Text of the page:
Willow Aster on Caring, Listening, and Finding Balance

Willow Aster on Caring, Listening, and Finding Balance
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Willow Aster is the USA Today best-selling author of True Love Story. Whore, which released this week, is her latest work.

MW: So the novel Whore, takes place in Louisiana and the novel has such a timeless feel that when I started it, I thought maybe I was reading a historical romance. When I figured out that I wasn’t, I still googled whether or not brothels were legal in New Orleans. Tell me about the world you created for Whore and why you chose a present day time line with an old world feel to set the story.

WA: I couldn’t think of any place that would work to do this BUT New Orleans. I love the city so much. You can feel transported to a past era on one street, and on the very next street feel like you’re in the future, seeing things you’ve never seen. I wanted to capture some of that old-world feel but still keep it modern day. There are dark areas of New Orleans and happy places, which I tried to convey with Maison D’amour and its contrast, the community center.

MW: Was it challenging to create a romance where the heroine, Lilith, is raised to sell her body and not equate sex with love? And in a genre where the woman is often the ingénue, did you worry readers would struggle to accept a female character with grit and the experience to back it up?

WA: Yes! It was so challenging! I did a lot of rewrites with this book, just wanting to get it right. It felt like a fine line to make Lilith a sympathetic, yet strong character. I wanted to make her relatable, despite her profession, but also get the point across that everyone deserves love.

MW: Talk to me about Soti and Nico. What went in to creating these two opposing men?

WA: Soti was definitely easier to write. I actually had his POV every other chapter in the beginning, and it came easily but gave too much away. With one character it was hard to show the mysterious, and with the other, it was hard to show the humanity.

MW: This is your first novel in two years, did you take a conscious break from writing and publishing or were you working the whole time?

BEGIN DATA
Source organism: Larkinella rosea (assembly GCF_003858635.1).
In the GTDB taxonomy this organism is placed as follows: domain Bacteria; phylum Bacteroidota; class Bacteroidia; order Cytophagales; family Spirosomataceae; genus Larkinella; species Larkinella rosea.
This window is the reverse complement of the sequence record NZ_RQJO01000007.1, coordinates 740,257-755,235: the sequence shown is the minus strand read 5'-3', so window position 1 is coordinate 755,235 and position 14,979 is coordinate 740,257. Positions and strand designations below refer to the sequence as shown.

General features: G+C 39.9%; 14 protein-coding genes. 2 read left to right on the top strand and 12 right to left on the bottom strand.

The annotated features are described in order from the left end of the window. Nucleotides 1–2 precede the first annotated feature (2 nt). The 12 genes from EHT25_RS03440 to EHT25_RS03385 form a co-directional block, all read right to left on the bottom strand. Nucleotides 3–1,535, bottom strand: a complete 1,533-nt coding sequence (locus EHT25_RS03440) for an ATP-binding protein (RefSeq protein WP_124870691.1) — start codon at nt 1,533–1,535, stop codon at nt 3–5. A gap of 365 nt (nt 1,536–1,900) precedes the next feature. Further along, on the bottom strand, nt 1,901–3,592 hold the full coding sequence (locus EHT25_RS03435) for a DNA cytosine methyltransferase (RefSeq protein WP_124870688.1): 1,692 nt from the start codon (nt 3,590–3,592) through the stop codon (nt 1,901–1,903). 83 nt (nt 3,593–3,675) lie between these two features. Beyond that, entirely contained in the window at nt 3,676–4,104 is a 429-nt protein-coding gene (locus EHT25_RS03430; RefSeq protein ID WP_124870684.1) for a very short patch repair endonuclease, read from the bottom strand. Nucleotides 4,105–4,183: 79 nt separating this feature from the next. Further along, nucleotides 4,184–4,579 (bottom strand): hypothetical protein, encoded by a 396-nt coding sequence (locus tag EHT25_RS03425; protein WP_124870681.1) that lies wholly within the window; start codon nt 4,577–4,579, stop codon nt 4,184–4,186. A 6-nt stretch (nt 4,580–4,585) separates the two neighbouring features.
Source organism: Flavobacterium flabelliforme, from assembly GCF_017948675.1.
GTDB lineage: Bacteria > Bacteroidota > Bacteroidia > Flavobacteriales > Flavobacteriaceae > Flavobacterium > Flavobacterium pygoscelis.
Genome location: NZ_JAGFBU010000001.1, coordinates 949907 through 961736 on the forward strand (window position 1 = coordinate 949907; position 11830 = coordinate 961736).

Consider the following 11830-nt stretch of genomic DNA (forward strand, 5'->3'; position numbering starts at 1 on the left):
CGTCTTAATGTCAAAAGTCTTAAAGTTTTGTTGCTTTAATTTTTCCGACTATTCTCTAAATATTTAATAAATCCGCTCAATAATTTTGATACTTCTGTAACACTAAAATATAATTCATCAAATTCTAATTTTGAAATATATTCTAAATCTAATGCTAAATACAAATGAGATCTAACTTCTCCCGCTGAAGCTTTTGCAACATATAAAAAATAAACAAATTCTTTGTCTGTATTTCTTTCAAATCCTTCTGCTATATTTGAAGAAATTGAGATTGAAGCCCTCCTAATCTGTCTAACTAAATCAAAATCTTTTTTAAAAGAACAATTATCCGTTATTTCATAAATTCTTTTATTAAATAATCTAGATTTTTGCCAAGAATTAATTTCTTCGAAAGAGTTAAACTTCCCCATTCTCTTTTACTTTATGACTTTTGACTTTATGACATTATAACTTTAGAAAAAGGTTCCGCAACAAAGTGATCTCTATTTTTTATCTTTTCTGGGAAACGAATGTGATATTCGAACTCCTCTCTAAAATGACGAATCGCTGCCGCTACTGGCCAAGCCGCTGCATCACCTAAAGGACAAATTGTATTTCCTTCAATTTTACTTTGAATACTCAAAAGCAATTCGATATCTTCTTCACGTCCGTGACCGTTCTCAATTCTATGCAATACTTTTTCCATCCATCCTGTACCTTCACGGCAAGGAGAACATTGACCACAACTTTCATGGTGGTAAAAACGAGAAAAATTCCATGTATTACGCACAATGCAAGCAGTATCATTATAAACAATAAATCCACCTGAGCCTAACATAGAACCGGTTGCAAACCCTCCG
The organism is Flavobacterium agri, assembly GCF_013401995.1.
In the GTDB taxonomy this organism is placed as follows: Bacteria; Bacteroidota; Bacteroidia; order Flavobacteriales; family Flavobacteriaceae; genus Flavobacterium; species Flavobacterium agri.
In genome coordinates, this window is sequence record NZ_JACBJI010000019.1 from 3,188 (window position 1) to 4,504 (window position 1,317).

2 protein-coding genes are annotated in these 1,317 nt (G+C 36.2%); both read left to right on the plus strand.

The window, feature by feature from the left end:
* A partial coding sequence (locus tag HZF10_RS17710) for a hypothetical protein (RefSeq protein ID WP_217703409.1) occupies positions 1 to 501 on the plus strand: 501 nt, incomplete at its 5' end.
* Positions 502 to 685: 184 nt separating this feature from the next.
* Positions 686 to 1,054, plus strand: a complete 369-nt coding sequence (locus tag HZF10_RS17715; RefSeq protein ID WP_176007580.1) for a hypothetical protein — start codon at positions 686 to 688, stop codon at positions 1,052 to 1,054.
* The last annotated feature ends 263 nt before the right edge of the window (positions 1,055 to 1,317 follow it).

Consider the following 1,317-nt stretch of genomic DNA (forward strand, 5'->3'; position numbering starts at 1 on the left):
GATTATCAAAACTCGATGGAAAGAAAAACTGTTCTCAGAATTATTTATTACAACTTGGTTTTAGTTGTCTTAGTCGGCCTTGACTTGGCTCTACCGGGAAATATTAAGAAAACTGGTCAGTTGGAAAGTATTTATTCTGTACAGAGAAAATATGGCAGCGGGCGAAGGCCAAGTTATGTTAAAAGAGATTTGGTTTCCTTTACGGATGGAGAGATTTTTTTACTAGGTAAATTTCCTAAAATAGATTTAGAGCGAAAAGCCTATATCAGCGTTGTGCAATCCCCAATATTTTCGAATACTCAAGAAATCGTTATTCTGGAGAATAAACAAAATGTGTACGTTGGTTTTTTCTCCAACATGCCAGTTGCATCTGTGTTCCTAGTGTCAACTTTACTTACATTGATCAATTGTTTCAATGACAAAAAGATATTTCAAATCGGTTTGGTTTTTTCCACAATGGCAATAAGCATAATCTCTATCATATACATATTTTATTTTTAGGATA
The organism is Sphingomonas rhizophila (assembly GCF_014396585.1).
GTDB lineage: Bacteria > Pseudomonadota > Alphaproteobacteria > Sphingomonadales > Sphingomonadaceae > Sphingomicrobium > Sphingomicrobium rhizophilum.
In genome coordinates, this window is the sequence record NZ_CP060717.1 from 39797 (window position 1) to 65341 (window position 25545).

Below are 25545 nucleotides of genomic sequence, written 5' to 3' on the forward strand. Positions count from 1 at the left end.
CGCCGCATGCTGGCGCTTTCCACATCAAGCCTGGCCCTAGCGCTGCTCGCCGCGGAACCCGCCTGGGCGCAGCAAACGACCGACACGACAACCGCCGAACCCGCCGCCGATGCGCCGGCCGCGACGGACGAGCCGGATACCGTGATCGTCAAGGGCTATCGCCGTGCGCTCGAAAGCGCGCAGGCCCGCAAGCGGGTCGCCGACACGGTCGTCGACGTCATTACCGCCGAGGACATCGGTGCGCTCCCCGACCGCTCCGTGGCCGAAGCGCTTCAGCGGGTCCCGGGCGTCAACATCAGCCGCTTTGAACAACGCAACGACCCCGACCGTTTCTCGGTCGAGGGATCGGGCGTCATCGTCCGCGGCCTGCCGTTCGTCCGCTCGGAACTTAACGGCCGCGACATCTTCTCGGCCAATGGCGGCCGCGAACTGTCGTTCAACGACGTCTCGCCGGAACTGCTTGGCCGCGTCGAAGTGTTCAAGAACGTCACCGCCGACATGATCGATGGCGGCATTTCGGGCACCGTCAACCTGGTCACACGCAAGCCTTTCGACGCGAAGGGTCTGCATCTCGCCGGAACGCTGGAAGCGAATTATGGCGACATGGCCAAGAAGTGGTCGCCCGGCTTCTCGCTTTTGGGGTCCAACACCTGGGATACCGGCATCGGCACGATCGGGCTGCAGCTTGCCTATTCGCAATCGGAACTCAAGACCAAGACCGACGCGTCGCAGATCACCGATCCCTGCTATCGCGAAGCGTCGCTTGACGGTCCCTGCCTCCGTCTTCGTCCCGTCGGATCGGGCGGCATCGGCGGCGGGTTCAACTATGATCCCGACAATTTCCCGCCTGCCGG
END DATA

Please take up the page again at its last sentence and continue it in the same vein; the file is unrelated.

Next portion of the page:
WA: I was working the whole time. This book tortured me a bit … it took way longer than I thought it would or should.

MW: What does balance mean to you today as a writer?

WA: Balance is something I feel I’m always striving for and never quite accomplishing. It seems as if something is always coming up short and I’m just sort of trying to make my peace with that.

MW: Are you working on something now? Can you tell us about it?

WA: I’ve started a few projects recently and am still trying to decide which will be THE next one. I have several chapters and complete outlines on three that I hope will all get written eventually. It’s just a matter of which one starts taking over the most at this point.

MW: For readers who haven’t yet read your work, which novel would you have them start with and why?

WA: I usually tell people they should either start at the beginning with True Love Story (published first) or with my favorite, In the Fields.

MW: What kind of writer are you and where do you pull your inspiration from?

WA: I heard a podcast by Elizabeth Gilbert once where she talks about two different kinds of writers: dolphins or otters. I am an otter. The gist is this: dolphins can do the same trick every time and often are so successful because of it. Many bestselling authors are dolphins. Otters might feel like doing a trick or they might rather float around when they’re supposed to be bobbing a ball on their nose… they like a little variety and aren’t as predictable, in other words. It’s a great podcast … if you get a chance, it’s worth a listen.

So many different things inspire me—life, most of all. My husband often talks about the way I listen to people and remember the small details that he wouldn’t, and I think that’s how writers get a lot of inspiration, by listening and caring. I don’t get to be by it enough anymore, but the ocean inspires me. Any large body of water works actually … any will do. I can get lost in that for a while and the ideas start flowing.

MW: What are some of your favorite books and who are some of your favorite authors?

WA: This is always such a hard question for me to answer. I like so many authors and styles of writing that it’s hard to narrow down! How about I just say authors I like. Madeleine L’Engle is an all-time favorite, as well as Elizabeth Strout, and Gillian Flynn. I’ve been impressed by Sarah J. Maas and have enjoyed several of Jojo Moyes’ books—I could go on and on. I’m passionate about reading … almost as much as I am about writing.

MW: Can you share something that would surprise your readers? A secret talent or hobby?

WA: My secret talent/hobby is singing background vocals on Indie artists’ projects. Besides writing, singing in the studio is my favorite. And when the books are slow in coming, I usually write a few songs in the meantime. Some will never be heard; others have been recorded by me, my family, and/or various Indie musicians.

You can read more about Willow Aster and her work on her website: http://www.willowaster.com/ or on her Amazon page. Living in the pages, a podcast by Willow Aster launches January 4th. You can find the link on her website.

Mara White is a contemporary romance and erotica writer who laces forbidden love stories with hard issues, such as race, gender and inequality. She holds an Ivy League degree but has also worked in more strip clubs than even she can remember. She is not a former Mexican telenovela star contrary to what the tabloids might say, but she is a former ballerina and will always remain one in her heart. She lives in NYC with her husband and two children and yes, when she’s not writing you can find her on the playground.

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